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Owners of vacant ‘big box’ stores get creative with new uses, renovation

Jeff Quackenbush, Business Journal Staff Reporter
Monday, July 13, 2009, 12:12 am
Categories: Commercial Real Estate, Industry News | No Comments

NORTH BAY – Owners of large spaces left vacant by retrenching and liquidating retailers are getting creative to fill the vacancies.

For example, vacant Linens ‘n’ Things store in Rohnert Park is being recreated for indoor kart racing; an ethnic grocer is angling to open in a closed Circuit City location in San Rafael; department store chain Kohl’s is refitting former Mervyn’s stores in San Rafael, Napa and Ukiah; and specialty grocer Trader Joe’s is reworking a shuttered bookstore in Larkspur.

The trouble with filling vacant “big box” and “medium box” stores is the dearth of expansion plans among major retailers and the challenges with dividing large buildings into spaces small enough to appeal to a wider array of grocery and discount tenants that are in the market, according to Jeff Green, a Mill Valley-based retail feasibility consultant who has worked with Macerich on the repositioning of the Mall at Northgate in San Rafael.

He’s been traveling the country to various shopping centers with one or more vacant anchors and counseling owners and buyers on the future value of the centers. Mr. Green predicts the nation’s retail square footage will decrease by at least 15 percent by the end of 2010.

“We were probably overstored by 15 percent in square footage nationwide, so when the market balances out we will have 85 percent of the square footage we had in mid-2008,” Mr. Green said.

In local submarkets, such as Petaluma, there has been “leakage” of retail spending for certain goods.

Yet a glut of big-box retail space could result in repositioning such spaces for medical and educational uses, such as medical offices, which would involve high improvement costs, or satellite school campuses, he noted.

It may turn out that some big boxes would have to be torn down to develop some other, smaller use, Mr. Green said.

Retail vacancy rates are around 10 percent in the first half of 2009 in Sonoma and Marin counties and around 5 percent in Napa County, based on recent figures from Keegan & Coppin and Terranomics. Added to that figure is a Pier 1 Imports store in north San Rafael, which is liquidating inventory for the sake of locations in Corte Madera and Novato.

Some property owners are being approached to convert the empty spaces into medical offices, for temporary uses such as seasonal stores and some just want to rent the parking lot for freeway exposure for weekend automobile sales, according to retail real estate agent Tom Laugero of Keegan & Coppin/Oncor International.

“Some calls are not worth the landlord’s trouble where they can’t pay much rent, have all kinds of insurance hassles and require cleaning up after them,” he said.

Phoenix-based Weingarten Realty continues to explore the feasibility of demising 105,000 square feet of vacant Rite Aid and Home Base space at its Stony Point Plaza mall in southwest Santa Rosa into five spaces, according to Lance Sherwood, senior development manager.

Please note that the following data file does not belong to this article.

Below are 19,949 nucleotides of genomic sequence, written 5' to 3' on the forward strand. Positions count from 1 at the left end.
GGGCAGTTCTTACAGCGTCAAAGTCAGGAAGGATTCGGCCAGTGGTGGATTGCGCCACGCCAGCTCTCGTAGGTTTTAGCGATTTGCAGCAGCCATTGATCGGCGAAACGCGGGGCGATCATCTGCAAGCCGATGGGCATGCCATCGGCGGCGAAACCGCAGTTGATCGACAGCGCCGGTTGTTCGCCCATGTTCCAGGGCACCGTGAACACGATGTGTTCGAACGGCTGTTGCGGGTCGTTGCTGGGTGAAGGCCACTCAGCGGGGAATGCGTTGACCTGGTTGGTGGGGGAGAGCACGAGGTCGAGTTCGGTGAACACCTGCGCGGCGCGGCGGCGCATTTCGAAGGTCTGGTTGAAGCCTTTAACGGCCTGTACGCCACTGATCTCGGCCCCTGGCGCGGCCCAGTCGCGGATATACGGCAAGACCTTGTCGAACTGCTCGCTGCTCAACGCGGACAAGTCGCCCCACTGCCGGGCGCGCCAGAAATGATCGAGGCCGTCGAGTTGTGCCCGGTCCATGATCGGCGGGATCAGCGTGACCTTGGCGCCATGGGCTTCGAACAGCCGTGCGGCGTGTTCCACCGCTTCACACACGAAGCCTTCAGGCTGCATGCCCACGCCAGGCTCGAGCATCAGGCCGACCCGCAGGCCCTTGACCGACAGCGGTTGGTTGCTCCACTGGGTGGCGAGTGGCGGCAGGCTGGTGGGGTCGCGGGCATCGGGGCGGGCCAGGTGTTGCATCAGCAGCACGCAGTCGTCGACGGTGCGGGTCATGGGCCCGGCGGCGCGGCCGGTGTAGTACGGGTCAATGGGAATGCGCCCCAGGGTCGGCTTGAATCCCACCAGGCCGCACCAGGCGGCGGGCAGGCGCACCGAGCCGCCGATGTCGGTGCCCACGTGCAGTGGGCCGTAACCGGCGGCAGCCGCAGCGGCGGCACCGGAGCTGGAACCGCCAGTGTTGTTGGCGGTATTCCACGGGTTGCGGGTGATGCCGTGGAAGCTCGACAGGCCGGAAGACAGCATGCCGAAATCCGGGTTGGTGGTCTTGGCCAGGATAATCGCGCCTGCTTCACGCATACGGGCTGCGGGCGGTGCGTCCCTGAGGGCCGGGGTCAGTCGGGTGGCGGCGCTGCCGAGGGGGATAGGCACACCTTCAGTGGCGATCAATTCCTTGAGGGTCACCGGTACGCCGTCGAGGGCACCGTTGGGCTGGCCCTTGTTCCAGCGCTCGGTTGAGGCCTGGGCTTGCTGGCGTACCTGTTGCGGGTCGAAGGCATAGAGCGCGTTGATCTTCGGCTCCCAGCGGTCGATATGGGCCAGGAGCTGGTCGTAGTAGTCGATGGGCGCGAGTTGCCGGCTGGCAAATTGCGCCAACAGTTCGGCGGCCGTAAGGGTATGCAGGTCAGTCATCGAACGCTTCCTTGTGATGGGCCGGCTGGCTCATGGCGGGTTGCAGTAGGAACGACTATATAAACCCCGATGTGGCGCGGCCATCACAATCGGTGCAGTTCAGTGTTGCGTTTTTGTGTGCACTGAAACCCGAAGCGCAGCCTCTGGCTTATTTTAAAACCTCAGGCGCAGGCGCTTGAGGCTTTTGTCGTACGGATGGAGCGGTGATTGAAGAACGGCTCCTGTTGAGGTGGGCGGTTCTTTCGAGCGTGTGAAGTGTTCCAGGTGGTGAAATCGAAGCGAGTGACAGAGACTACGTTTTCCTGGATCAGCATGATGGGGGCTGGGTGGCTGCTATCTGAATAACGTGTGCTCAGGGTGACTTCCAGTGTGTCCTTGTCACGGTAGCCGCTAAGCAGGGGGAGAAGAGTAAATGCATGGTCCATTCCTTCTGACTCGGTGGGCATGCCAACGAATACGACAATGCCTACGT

“The market is driving the timing,” he said.

The owner of a vacant Mervyn’s store in Petaluma also has been weighing the cost of such demising.

A major factor that could affect the feasibility of such re-tenanting efforts is whether such projects will be required to meet green-building standards, as is proposed in current Congressional legislation and has been discussed as the next step for Santa Rosa, according to Tony Battaglia, whose Santa Rosa architecture firm Archumana prepared renovation options for Stony Point Plaza.

In Napa, the Altamura family, which owns a large amount of property downtown and elsewhere, wants to give its Napa Town Center mall a facelift to attract tenants to 40,000 to 50,000 square feet of vacant space to coincide with the opening of the Kohl’s store in the mall in September, according to Gary Van Dam of Strong & Hayden, which is marketing the space for $2 a square foot on a triple-net basis.

The goal is to attract one and preferably two 15,000- to 20,000-square-foot junior anchor tenants to vacant spaces of that size in the center.

“There is a new look to First Street with Kohl’s and the new Avia hotel,” he said. “The goal is to fill vacant spaces with the help of a landlord who will work on upgrading the facade and applying new paint.”

The four-star, 141-room hotel, which is set to open officially July 15, has 12,000 square feet of ground-floor retail space across the street from the mall. The asking triple-net rent is $2.50 to $3.50 a square foot.

“The landlord is willing to offer considerable T.I. [tenant improvement] dollars,” said Terranomics’ John Schaefer, who is marketing the space.

One of the challenges with filling the new and recently vacated commercial space in downtown Napa is the relatively few options for small tenants, according to Coldwell Banker Commercial Brokers of the Valley’s Cathy Holmes, who also sits on the city’s newly formed downtown specific plan committee.

“One thing we’ve identified already is we do not have enough small spaces under 1,000 square feet, so it is hard for cottage retail to get space, and what is there is not big enough for the big boxes, which people love,” she said.


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